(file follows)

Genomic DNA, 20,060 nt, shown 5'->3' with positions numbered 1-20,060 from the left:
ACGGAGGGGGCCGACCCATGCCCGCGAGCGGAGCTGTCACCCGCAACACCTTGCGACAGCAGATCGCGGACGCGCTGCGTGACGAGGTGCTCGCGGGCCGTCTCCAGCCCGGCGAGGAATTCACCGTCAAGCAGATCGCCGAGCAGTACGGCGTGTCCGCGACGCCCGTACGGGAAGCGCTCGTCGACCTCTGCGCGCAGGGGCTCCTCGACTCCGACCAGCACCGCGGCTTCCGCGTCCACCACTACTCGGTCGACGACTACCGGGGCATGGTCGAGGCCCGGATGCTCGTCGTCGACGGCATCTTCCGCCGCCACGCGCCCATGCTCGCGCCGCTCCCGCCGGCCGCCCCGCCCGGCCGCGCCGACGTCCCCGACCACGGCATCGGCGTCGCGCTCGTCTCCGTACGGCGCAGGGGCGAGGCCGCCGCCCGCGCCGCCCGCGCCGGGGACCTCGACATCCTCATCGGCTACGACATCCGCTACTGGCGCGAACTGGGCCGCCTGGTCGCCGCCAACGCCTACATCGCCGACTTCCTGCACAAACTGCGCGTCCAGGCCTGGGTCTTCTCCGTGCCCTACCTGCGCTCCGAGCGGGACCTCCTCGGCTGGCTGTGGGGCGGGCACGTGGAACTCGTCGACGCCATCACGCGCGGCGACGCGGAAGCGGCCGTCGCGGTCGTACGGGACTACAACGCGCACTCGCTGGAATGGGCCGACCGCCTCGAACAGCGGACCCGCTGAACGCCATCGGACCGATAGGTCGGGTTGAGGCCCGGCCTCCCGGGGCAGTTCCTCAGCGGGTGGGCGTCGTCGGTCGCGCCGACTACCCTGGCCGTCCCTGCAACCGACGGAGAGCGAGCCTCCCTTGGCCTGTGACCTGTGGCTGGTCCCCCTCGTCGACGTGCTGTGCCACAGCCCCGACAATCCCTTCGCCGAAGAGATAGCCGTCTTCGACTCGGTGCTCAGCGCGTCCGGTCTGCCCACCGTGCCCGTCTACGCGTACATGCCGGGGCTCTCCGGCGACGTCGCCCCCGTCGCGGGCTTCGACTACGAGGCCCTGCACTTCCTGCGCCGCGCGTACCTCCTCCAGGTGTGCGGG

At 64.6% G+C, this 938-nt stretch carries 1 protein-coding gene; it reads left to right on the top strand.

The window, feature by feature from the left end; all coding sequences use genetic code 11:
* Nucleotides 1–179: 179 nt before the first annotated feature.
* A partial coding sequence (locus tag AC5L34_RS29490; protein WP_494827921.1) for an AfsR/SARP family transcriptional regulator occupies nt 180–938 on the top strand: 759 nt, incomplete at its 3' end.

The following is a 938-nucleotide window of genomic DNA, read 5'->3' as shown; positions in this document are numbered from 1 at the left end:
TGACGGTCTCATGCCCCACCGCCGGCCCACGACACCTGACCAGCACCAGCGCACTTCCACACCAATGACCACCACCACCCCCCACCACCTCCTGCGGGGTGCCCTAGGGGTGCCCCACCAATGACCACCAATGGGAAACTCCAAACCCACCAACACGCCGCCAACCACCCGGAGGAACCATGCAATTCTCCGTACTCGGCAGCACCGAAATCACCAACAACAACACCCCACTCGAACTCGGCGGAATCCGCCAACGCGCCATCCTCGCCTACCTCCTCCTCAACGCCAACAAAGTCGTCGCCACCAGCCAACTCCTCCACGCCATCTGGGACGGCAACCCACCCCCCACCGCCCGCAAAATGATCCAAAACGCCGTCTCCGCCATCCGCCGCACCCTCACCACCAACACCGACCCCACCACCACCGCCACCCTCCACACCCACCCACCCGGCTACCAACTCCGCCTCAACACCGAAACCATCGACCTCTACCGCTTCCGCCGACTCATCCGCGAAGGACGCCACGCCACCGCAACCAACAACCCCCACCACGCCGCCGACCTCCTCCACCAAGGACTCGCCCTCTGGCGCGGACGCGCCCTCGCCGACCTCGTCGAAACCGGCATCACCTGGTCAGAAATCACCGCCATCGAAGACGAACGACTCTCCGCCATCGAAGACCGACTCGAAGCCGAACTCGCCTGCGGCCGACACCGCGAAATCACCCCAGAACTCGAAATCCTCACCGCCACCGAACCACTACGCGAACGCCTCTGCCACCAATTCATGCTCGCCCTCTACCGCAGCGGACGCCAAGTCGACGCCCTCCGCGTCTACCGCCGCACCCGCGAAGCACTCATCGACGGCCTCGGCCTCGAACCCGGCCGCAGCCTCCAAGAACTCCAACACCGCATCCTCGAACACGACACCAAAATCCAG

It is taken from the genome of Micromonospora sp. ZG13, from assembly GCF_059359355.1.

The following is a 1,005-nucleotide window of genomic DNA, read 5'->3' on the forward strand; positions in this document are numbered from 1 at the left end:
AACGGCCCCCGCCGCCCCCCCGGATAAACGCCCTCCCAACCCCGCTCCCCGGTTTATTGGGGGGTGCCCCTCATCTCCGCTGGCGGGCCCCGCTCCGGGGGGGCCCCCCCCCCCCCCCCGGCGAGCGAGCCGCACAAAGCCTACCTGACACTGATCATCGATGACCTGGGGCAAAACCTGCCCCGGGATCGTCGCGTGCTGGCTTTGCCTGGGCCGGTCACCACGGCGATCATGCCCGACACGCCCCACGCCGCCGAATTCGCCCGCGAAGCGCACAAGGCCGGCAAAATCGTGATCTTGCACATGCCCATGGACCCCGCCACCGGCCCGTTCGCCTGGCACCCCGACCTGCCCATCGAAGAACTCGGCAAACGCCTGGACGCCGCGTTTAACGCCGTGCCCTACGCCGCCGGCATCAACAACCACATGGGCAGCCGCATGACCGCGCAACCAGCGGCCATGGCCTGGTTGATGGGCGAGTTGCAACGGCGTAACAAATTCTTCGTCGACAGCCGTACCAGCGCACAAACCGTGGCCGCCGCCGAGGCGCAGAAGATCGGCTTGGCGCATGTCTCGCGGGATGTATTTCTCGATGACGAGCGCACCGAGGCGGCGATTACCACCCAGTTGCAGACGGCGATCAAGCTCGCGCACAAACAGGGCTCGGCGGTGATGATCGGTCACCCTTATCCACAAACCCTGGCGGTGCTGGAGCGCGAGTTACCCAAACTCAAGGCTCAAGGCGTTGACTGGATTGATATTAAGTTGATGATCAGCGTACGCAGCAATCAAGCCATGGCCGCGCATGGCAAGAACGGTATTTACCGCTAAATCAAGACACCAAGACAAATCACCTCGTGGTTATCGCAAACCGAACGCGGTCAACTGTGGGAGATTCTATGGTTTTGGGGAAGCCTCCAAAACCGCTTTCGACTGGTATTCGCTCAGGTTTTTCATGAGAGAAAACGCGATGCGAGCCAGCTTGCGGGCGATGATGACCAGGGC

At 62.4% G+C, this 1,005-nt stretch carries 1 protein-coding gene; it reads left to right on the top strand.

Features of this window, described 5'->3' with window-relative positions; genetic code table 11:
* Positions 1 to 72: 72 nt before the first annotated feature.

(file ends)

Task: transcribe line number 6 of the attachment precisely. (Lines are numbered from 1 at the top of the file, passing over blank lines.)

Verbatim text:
* A partial coding sequence (locus tag AC5L34_RS29490; protein WP_494827921.1) for an AfsR/SARP family transcriptional regulator occupies nt 180–938 on the top strand: 759 nt, incomplete at its 3' end.